RICHMOND, Va. –
With a house full of boys, a multi-hour roundtrip commute to work and a demanding job as a recruiter for the Virginia Army National Guard, Staff Sgt. Brittany Brayboy is busy. But, she’s part of a diverse family and making time to recognize and celebrate diversity is important for her and her family.
“We try to learn a little bit about each culture,” Brayboy said. Her husband is Black, and she comes from a family with Dominican, Korean, Black, Irish, Italian and Native American influences. Every month, she makes time to educate her four sons, ranging in age from one to 11, on notable historic figures and to take family field trips to places like the Pamunkey Indian Museum near her home.
For Women’s History Month in March, Brayboy said her and her son talked about women like Susan B. Anthony and Rosa Parks, and that her goal as a mother is to instill in her sons the knowledge that women are just as capable as men.
“I want to be able to prove to my children that even though I’m a woman, I can do everything,” Brayboy said. She said she’s inspired by watching women lead in her organization, like 1st Sgt. Ebony Bridges, Brayboy’s first sergeant. “I like seeing those role models show that, “hey, we can do it,” and then to prove to others that we really can.”
Brayboy’s military career started after her uncle joined the National Guard. She knew she wanted to join the military and thought briefly about joining the Navy, like her father, but ultimately, she wanted to stay close to home and go to college, two inherent benefits of service in the National Guard.
“I wanted to go to school, I wanted to help people in my area and I liked the idea that I wasn’t leaving Virginia,” Brayboy said, explaining that most of her family is in Virginia. “We have dinner every Thursday, I wasn’t comfortable leaving my whole family.”
She first enlisted in 2008 as a 74D Chemical, Biological, Radiological and Nuclear Specialist. Her plan was to complete her six-year contract with the National Guard, get her degree and become a marine biologist.
Instead, Brayboy continued her military service and transformed the skills, experience and certifications she earned as a 74D into a full-time job at Newport News Shipbuilding as a nuclear technician.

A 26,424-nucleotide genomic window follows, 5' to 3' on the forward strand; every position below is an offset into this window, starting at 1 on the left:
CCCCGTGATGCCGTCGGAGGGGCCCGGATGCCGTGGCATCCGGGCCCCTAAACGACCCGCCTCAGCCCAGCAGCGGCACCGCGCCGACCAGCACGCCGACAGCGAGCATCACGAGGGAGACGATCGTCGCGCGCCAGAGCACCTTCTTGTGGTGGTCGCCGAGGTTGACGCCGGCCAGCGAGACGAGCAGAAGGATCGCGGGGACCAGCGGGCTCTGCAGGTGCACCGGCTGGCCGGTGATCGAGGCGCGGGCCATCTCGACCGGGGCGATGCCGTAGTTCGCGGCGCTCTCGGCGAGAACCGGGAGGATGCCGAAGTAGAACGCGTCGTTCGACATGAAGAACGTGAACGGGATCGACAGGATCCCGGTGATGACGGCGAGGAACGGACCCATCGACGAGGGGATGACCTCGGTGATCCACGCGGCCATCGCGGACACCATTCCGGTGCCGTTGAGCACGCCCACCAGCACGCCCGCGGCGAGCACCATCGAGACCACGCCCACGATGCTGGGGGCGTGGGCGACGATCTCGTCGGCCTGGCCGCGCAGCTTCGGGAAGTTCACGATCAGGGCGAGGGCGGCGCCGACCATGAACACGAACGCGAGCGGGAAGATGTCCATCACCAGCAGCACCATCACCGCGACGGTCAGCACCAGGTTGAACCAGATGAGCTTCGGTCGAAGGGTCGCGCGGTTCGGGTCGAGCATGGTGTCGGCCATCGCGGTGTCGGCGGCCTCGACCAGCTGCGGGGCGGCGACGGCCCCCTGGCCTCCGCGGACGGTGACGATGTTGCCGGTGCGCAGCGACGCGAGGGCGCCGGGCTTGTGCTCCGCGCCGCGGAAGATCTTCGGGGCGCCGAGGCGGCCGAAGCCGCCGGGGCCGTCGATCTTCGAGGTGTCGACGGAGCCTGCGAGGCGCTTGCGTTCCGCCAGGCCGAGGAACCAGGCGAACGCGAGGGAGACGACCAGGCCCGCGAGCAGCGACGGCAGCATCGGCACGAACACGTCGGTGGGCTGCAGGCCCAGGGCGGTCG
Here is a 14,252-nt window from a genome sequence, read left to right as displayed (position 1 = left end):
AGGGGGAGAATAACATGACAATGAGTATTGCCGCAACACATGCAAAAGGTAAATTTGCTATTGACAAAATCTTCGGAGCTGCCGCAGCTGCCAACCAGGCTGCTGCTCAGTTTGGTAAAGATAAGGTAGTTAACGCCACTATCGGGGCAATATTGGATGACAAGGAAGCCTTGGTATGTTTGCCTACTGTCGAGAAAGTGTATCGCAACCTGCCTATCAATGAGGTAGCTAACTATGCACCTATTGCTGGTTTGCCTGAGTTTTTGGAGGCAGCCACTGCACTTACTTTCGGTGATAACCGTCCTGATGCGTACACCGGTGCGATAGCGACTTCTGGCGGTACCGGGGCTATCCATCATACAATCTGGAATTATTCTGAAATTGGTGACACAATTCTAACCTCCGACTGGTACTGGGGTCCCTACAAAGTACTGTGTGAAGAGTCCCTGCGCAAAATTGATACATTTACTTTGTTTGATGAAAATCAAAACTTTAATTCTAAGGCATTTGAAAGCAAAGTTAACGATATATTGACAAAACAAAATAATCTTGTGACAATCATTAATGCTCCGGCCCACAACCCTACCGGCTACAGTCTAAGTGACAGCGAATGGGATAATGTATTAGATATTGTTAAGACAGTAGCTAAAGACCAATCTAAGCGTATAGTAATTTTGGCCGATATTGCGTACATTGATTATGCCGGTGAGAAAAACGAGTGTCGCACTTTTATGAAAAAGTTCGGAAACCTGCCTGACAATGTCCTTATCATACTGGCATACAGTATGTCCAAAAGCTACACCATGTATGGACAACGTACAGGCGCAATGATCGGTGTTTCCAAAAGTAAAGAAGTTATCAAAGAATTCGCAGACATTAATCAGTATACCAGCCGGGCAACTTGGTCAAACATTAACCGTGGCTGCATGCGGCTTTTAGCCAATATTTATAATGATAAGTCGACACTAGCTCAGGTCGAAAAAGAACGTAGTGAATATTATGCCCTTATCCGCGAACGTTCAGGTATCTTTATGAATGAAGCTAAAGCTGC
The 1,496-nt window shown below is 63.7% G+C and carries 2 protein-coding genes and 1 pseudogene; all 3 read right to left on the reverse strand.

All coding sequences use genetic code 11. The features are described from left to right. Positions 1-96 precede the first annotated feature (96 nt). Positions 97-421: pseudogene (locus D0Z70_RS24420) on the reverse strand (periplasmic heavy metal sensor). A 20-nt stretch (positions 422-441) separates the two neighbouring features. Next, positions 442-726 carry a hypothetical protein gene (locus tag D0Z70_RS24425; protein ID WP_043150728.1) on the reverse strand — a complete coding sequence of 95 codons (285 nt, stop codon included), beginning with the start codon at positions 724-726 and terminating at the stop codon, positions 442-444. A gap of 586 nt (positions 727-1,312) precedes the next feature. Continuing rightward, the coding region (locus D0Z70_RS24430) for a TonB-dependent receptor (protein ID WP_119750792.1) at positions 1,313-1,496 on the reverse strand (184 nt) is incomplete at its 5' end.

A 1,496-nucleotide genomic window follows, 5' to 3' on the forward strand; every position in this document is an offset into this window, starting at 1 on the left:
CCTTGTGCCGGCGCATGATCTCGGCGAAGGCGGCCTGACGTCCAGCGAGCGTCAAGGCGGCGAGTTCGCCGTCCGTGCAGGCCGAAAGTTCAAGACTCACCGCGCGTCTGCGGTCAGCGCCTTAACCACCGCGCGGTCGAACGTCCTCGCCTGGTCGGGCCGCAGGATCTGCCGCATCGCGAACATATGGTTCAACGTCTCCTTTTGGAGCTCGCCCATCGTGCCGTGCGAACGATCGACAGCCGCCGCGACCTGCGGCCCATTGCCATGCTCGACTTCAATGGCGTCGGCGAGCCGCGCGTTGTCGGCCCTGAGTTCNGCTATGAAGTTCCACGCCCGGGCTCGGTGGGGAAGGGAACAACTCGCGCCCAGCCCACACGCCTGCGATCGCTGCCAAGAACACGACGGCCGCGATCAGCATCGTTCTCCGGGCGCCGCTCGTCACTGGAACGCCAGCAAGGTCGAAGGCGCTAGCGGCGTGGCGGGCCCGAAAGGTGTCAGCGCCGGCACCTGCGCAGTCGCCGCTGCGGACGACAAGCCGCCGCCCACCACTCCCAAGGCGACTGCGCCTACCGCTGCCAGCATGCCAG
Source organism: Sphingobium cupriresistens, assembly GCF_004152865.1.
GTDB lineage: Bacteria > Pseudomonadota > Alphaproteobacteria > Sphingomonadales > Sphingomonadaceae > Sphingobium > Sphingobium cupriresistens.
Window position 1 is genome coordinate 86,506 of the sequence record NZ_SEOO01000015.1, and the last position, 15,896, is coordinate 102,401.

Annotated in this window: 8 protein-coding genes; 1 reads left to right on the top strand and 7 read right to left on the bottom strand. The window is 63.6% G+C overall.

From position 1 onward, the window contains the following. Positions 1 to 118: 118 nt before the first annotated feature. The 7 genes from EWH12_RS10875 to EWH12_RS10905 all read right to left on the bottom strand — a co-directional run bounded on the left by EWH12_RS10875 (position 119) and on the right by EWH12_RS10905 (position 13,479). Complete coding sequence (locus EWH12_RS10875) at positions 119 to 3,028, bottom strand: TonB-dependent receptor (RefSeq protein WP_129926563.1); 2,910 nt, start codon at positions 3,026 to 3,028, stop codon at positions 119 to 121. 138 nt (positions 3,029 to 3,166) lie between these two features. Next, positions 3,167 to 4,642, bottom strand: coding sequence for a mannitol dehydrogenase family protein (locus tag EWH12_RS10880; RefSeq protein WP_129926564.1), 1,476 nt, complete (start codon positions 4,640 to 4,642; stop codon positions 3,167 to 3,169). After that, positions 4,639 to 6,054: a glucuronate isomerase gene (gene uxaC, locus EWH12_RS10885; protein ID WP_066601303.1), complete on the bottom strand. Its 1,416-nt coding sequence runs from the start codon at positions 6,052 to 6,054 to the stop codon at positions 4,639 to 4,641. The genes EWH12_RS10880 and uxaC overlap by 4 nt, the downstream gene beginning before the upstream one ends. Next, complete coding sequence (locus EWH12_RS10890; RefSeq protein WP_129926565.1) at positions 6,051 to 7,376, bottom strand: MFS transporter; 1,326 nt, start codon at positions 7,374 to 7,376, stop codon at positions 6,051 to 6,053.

“I have all my [Radiation Protection and Control] certifications, I can do anything HAZMAT,” Brayboy said, explaining that, as a member of the Virginia National Guard’s 34th Chemical, Biological, Radiological, Nuclear, and High-Yield Explosive Enhanced Response Force Package, or CERFP, the certifications she earned easily translated into civilian employment. “I walked into a job at the shipyard because I had that certification.”
Eventually, a mentor from the CERFP suggested she apply for a job with the Virginia National Guard’s Counterdrug Program as a criminal analyst. At first, she balked.
“I was like, no, I’m not good at change,” she said. She felt content in her role at the shipyard, but, with some careful encouragement, she applied, was accepted and led a team, one of the few women to do so.
“It was very intriguing, and I thought I was going to hate it at first,” she said. “I met some of the coolest people, did some of the coolest busts […] and we had a great time.”
She learned a lot during her time with Counterdrug, she said, and still has contacts at the Drug Enforcement Administration who check up on her. While she really enjoyed the work she was doing at Counterdrug, her contract there were renewed annually, and she wanted something a little more permanent.
“So, I chose to do recruiting,” she said. She sat for her first board to get that job, and said she was incredibly nervous, left the room sure she’d bombed the interview. She was wrong. She got the job in early 2020 and just after accepting the position, the pandemic shut everything down.
“The first eight months of my training for recruiting were all in a virtual setting,” Brayboy said. She found out she was pregnant shorty after being hired and it wasn’t until 2021 when she really started to hone her recruiting skills. Last year, she was named Virginia National Guard’s Recruiting and Retention Battalion’s Rookie of the Year.
At several points in her career, Brayboy found herself as the only woman on a team of men, which she said wasn’t always easy. Over the years, she’s been inspired by the female leaders she’d had, and has channeled the doubt thrown her way my male colleagues into drive.
“I want to prove to the world, like other women have, what we can do,” Brayboy said. “No one can hold me back.”